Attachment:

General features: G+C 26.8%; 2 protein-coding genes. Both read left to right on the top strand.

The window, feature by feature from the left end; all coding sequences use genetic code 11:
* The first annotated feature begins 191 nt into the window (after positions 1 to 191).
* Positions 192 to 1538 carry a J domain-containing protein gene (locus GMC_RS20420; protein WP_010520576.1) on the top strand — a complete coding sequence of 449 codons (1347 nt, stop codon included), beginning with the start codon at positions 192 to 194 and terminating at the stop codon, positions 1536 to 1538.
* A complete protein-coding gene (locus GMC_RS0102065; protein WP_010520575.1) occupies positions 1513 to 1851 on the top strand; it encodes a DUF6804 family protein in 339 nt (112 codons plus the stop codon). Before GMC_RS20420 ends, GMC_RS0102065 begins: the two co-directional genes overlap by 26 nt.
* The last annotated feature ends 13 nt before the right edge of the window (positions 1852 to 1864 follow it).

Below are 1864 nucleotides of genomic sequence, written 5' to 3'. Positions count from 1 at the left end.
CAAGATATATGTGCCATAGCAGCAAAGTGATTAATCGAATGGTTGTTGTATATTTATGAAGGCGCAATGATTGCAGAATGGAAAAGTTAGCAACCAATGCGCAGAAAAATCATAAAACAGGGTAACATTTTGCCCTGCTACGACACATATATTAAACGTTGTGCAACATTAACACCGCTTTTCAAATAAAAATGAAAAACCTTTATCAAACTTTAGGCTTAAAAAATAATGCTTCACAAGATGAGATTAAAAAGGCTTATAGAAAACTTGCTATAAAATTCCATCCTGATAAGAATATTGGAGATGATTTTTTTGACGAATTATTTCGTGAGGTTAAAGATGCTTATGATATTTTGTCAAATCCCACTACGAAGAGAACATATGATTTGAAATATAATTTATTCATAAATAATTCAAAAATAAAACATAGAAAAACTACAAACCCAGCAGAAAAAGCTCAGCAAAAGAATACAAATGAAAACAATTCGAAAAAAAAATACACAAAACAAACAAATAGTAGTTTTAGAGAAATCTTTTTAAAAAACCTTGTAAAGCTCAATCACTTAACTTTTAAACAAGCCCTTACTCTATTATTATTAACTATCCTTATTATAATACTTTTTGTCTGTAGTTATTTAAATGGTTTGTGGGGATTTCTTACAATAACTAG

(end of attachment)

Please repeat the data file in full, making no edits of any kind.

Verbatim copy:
General features: G+C 26.8%; 2 protein-coding genes. Both read left to right on the top strand.

The window, feature by feature from the left end; all coding sequences use genetic code 11:
* The first annotated feature begins 191 nt into the window (after positions 1 to 191).
* Positions 192 to 1538 carry a J domain-containing protein gene (locus GMC_RS20420; protein WP_010520576.1) on the top strand — a complete coding sequence of 449 codons (1347 nt, stop codon included), beginning with the start codon at positions 192 to 194 and terminating at the stop codon, positions 1536 to 1538.
* A complete protein-coding gene (locus GMC_RS0102065; protein WP_010520575.1) occupies positions 1513 to 1851 on the top strand; it encodes a DUF6804 family protein in 339 nt (112 codons plus the stop codon). Before GMC_RS20420 ends, GMC_RS0102065 begins: the two co-directional genes overlap by 26 nt.
* The last annotated feature ends 13 nt before the right edge of the window (positions 1852 to 1864 follow it).

Below are 1864 nucleotides of genomic sequence, written 5' to 3'. Positions count from 1 at the left end.
CAAGATATATGTGCCATAGCAGCAAAGTGATTAATCGAATGGTTGTTGTATATTTATGAAGGCGCAATGATTGCAGAATGGAAAAGTTAGCAACCAATGCGCAGAAAAATCATAAAACAGGGTAACATTTTGCCCTGCTACGACACATATATTAAACGTTGTGCAACATTAACACCGCTTTTCAAATAAAAATGAAAAACCTTTATCAAACTTTAGGCTTAAAAAATAATGCTTCACAAGATGAGATTAAAAAGGCTTATAGAAAACTTGCTATAAAATTCCATCCTGATAAGAATATTGGAGATGATTTTTTTGACGAATTATTTCGTGAGGTTAAAGATGCTTATGATATTTTGTCAAATCCCACTACGAAGAGAACATATGATTTGAAATATAATTTATTCATAAATAATTCAAAAATAAAACATAGAAAAACTACAAACCCAGCAGAAAAAGCTCAGCAAAAGAATACAAATGAAAACAATTCGAAAAAAAAATACACAAAACAAACAAATAGTAGTTTTAGAGAAATCTTTTTAAAAAACCTTGTAAAGCTCAATCACTTAACTTTTAAACAAGCCCTTACTCTATTATTATTAACTATCCTTATTATAATACTTTTTGTCTGTAGTTATTTAAATGGTTTGTGGGGATTTCTTACAATAACTAG